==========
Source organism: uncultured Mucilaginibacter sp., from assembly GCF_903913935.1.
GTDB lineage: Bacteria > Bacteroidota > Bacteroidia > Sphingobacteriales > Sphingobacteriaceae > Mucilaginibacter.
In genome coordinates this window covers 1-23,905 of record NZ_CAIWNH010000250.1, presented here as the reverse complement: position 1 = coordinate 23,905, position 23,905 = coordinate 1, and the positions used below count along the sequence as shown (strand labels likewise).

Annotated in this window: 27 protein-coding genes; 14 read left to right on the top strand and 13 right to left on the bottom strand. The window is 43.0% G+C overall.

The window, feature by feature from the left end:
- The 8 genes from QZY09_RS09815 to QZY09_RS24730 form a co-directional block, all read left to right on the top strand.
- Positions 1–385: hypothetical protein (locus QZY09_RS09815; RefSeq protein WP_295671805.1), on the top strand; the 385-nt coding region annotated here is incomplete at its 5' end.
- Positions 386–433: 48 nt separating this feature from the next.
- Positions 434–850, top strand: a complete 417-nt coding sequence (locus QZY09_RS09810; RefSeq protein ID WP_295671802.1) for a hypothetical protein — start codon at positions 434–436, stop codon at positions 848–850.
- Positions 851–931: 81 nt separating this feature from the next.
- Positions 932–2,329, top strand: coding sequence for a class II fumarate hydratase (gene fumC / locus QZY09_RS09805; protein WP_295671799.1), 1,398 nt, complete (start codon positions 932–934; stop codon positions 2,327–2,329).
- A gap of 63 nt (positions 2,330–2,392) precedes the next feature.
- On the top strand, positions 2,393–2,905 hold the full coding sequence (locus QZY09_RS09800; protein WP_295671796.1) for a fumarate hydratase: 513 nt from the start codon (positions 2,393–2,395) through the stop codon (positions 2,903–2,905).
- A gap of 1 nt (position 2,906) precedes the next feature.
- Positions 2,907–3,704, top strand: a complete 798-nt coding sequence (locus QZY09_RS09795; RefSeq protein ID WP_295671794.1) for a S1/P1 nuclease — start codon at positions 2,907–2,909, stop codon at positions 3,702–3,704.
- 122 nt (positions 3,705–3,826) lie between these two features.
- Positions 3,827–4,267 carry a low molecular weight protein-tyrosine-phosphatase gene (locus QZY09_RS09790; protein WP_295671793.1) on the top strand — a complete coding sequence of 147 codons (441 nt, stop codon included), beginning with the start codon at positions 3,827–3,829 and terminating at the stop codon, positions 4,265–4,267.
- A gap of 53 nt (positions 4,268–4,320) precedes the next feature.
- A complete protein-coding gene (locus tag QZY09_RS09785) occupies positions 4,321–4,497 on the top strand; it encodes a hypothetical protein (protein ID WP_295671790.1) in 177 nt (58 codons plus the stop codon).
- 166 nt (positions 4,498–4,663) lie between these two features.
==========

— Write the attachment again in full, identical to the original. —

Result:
Source organism: uncultured Mucilaginibacter sp., from assembly GCF_903913935.1.
GTDB lineage: Bacteria > Bacteroidota > Bacteroidia > Sphingobacteriales > Sphingobacteriaceae > Mucilaginibacter.
In genome coordinates this window covers 1-23,905 of record NZ_CAIWNH010000250.1, presented here as the reverse complement: position 1 = coordinate 23,905, position 23,905 = coordinate 1, and the positions used below count along the sequence as shown (strand labels likewise).

Annotated in this window: 27 protein-coding genes; 14 read left to right on the top strand and 13 right to left on the bottom strand. The window is 43.0% G+C overall.

The window, feature by feature from the left end:
- The 8 genes from QZY09_RS09815 to QZY09_RS24730 form a co-directional block, all read left to right on the top strand.
- Positions 1–385: hypothetical protein (locus QZY09_RS09815; RefSeq protein WP_295671805.1), on the top strand; the 385-nt coding region annotated here is incomplete at its 5' end.
- Positions 386–433: 48 nt separating this feature from the next.
- Positions 434–850, top strand: a complete 417-nt coding sequence (locus QZY09_RS09810; RefSeq protein ID WP_295671802.1) for a hypothetical protein — start codon at positions 434–436, stop codon at positions 848–850.
- Positions 851–931: 81 nt separating this feature from the next.
- Positions 932–2,329, top strand: coding sequence for a class II fumarate hydratase (gene fumC / locus QZY09_RS09805; protein WP_295671799.1), 1,398 nt, complete (start codon positions 932–934; stop codon positions 2,327–2,329).
- A gap of 63 nt (positions 2,330–2,392) precedes the next feature.
- On the top strand, positions 2,393–2,905 hold the full coding sequence (locus QZY09_RS09800; protein WP_295671796.1) for a fumarate hydratase: 513 nt from the start codon (positions 2,393–2,395) through the stop codon (positions 2,903–2,905).
- A gap of 1 nt (position 2,906) precedes the next feature.
- Positions 2,907–3,704, top strand: a complete 798-nt coding sequence (locus QZY09_RS09795; RefSeq protein ID WP_295671794.1) for a S1/P1 nuclease — start codon at positions 2,907–2,909, stop codon at positions 3,702–3,704.
- 122 nt (positions 3,705–3,826) lie between these two features.
- Positions 3,827–4,267 carry a low molecular weight protein-tyrosine-phosphatase gene (locus QZY09_RS09790; protein WP_295671793.1) on the top strand — a complete coding sequence of 147 codons (441 nt, stop codon included), beginning with the start codon at positions 3,827–3,829 and terminating at the stop codon, positions 4,265–4,267.
- A gap of 53 nt (positions 4,268–4,320) precedes the next feature.
- A complete protein-coding gene (locus tag QZY09_RS09785) occupies positions 4,321–4,497 on the top strand; it encodes a hypothetical protein (protein ID WP_295671790.1) in 177 nt (58 codons plus the stop codon).
- 166 nt (positions 4,498–4,663) lie between these two features.